see also Raife Wellsted - the crooked curator









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<![CDATA[The Crooked Curator - Raife Wellsted]]>Tue, 09 Jun 2015 21:19:28 GMThttp://thestampblog.com/philatelic-crooks/the-crooked-curator-raife-wellsteadPicture
Raife Wellsted has the dubious distinction of being one of the best known philatelic crooks in Britain. As the former curator of the National Postal Museum, he the opportunity to help himself to large quantities of extremely valuable stamps. And he took his opportunity with both hands!

It is hard to find out a great deal about him. There is only one picture of him on the internet. And the organisations which were associated with him are, unsurprisingly, not particularly keen to talk about it. but the fact is that he raised a lot of money by the simple expedient of selling stamps from the national collection. In many cases, the collection had four or five sheets of a particular stamp. Wellsted would give sheets to intermediaries to sell, and would share the proceeds.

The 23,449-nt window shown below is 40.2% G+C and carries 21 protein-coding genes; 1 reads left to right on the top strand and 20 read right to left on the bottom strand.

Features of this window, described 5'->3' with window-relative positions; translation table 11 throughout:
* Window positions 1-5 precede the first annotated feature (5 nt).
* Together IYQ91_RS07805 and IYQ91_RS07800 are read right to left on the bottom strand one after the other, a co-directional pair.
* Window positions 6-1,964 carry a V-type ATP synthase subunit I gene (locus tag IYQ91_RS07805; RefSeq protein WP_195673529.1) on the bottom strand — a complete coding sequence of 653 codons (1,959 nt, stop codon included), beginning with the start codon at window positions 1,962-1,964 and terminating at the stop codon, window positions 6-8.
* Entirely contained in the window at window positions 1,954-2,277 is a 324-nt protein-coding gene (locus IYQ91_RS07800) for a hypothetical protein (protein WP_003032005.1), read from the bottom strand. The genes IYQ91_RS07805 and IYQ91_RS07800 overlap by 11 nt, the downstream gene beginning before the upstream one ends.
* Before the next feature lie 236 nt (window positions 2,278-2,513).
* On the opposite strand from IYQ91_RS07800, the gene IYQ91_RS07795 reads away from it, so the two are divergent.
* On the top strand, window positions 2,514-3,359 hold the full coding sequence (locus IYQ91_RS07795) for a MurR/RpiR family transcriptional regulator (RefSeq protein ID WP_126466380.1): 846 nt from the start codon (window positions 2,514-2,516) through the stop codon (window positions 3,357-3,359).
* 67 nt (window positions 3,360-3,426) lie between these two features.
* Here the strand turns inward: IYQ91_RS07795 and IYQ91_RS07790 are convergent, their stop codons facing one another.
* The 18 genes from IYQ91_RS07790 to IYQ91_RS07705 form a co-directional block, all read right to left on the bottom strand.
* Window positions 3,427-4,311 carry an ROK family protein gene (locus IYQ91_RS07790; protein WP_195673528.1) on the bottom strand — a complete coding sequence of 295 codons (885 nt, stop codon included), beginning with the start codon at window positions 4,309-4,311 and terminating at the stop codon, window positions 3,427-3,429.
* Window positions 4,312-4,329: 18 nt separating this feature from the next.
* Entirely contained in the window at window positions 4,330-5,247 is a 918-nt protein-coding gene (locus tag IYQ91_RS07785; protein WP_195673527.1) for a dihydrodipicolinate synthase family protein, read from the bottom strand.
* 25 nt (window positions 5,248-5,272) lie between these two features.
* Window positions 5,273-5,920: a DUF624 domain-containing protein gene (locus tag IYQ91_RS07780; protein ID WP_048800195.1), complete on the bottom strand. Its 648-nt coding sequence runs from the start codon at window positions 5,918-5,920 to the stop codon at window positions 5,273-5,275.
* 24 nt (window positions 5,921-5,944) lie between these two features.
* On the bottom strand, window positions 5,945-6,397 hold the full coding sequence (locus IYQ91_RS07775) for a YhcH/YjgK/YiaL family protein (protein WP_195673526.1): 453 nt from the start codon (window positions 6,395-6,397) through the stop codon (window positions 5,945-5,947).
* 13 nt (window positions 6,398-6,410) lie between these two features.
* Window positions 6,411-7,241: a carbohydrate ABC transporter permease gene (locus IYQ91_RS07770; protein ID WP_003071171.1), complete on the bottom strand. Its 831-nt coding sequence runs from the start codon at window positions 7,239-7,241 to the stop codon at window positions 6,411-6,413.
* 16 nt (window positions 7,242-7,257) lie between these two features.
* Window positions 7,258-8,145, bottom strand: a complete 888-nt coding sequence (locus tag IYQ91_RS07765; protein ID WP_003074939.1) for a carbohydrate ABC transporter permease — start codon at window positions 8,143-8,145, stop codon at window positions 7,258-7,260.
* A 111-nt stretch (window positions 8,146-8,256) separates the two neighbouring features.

By 1985 the Philatelic trade was asking questions about where all this material was coming from. And by 1987 it had its answer when Wellsted was convicted. The money was supposed to have gone towards paying personal debts, although I haven't been able to discover what these debts were. Incidentally, he died in 2012, so I'm not sure what he did in the last 25 years of his life: before his fall from grace he was a respected philatelic writer and a signatory of the Roll of Distinguished Philatelists.

If anyone can help me fill in the gaps or can supply me with names of other crooks (nothing libellous please!) I'd love to know more.